We moved further out on Hole-in-the-Rock Road and positioned ourselves for an early start for this trifecta of slot canyons. Peek-A-Boo and Spooky are probably the two most familiar and commonly hiked slots in the area, and for good reason.
The days (and nights) are warming up a bit from the cold spell we had. We rose out of the van around 7am and took are time, making a pot of percolated coffee and reviewing our notes and plans for the hike. By 8:20am we were on the trail. It starts with a short climb over a crest, revealing that we were on a rim overlooking the gulch into which the three slots enter. We believe this gulch is a tributary leading to Coyote Gulch which we’ll spend three days and two nights exploring starting tomorrow.
This was a shorter entry hike, less than 1.5 miles to reach Peek-A-Boo. The trail meanders along the edge of the rim traveling north, then drops down into the wash. You can see the entry to Peek-A-Boo in the photo above – it is the slot to the lower left rising out of the wash.
The entry to Peek-A-Boo is the toughest portion of that slot, requiring a scramble up 8-10 feet of slippery sandstone with minimal hand-holds available. I was able to climb up then give Julie a reassuring hand grip to help her with the last portion.
The slot was beautiful with its arches and colors. It was dry throughout our hike, presenting only a few challenging scrambles along the way. A young couple from Nashville joined us through both slots, benefiting from some of our experience and scouting ahead.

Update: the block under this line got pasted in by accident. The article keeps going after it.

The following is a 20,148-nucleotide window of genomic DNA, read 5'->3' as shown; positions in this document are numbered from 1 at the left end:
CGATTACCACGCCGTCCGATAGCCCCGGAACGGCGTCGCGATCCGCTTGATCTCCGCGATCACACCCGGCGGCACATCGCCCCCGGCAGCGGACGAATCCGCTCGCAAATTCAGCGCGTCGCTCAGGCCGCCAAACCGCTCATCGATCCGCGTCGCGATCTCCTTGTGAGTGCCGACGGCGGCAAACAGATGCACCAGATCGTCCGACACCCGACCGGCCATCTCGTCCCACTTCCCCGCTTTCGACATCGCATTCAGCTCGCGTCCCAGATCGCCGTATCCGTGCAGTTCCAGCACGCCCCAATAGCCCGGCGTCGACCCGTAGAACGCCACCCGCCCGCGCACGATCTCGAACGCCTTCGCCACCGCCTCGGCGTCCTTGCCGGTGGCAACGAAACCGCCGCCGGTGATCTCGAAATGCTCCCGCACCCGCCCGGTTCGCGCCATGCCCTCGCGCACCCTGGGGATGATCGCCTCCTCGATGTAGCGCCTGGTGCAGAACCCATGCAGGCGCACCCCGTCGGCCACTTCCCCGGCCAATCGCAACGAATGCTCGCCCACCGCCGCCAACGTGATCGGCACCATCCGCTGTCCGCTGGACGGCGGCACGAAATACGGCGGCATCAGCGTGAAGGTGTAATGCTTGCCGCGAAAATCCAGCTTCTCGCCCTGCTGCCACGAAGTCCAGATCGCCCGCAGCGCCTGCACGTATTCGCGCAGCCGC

After exiting Peek-A-Boo we crossed over to the entry to Spooky, pretty much a due-east hike on a well marked trail. This slot we would take from the top down, and it has a conversely difficult entry with about a 10-12 foot drop from a pile of boulders gathered at the top of the slot. Julie did this same slot about 6 or 7 years ago and there was no rope assist to help with the descent. Thankfully we had it and it helped add some comfort as we wedged our way sidewise down to where we could take a step.
Spooky is narrow and gets darker than Peek-A-Boo because the top of the slot is much higher. Nothing came close to the entrance in terms of difficulty, though the combination of tight squeezes with 3-5 foot drops were challenging. All four of us are pretty skinny and we felt constrained at times.
Rather than just hike out to the rim after exiting Spooky we decided to go up the Dry Gulch, probably considered more a narrows than a slot. It was pleasantly rewarding, with different rock strata than in the other too; more chiseled and hard rather than the knobby, crumbly sandstone. We found an easy exit from these narrows and a path that took us back to the rim, then back to the parking lot.
The parking lot at the lower dry fork (and upper dry fork) is well developed now and easy to get to from the road. Plus there are pit toilets at both. Just a few years ago the road was apparently much rougher and there were no toilets.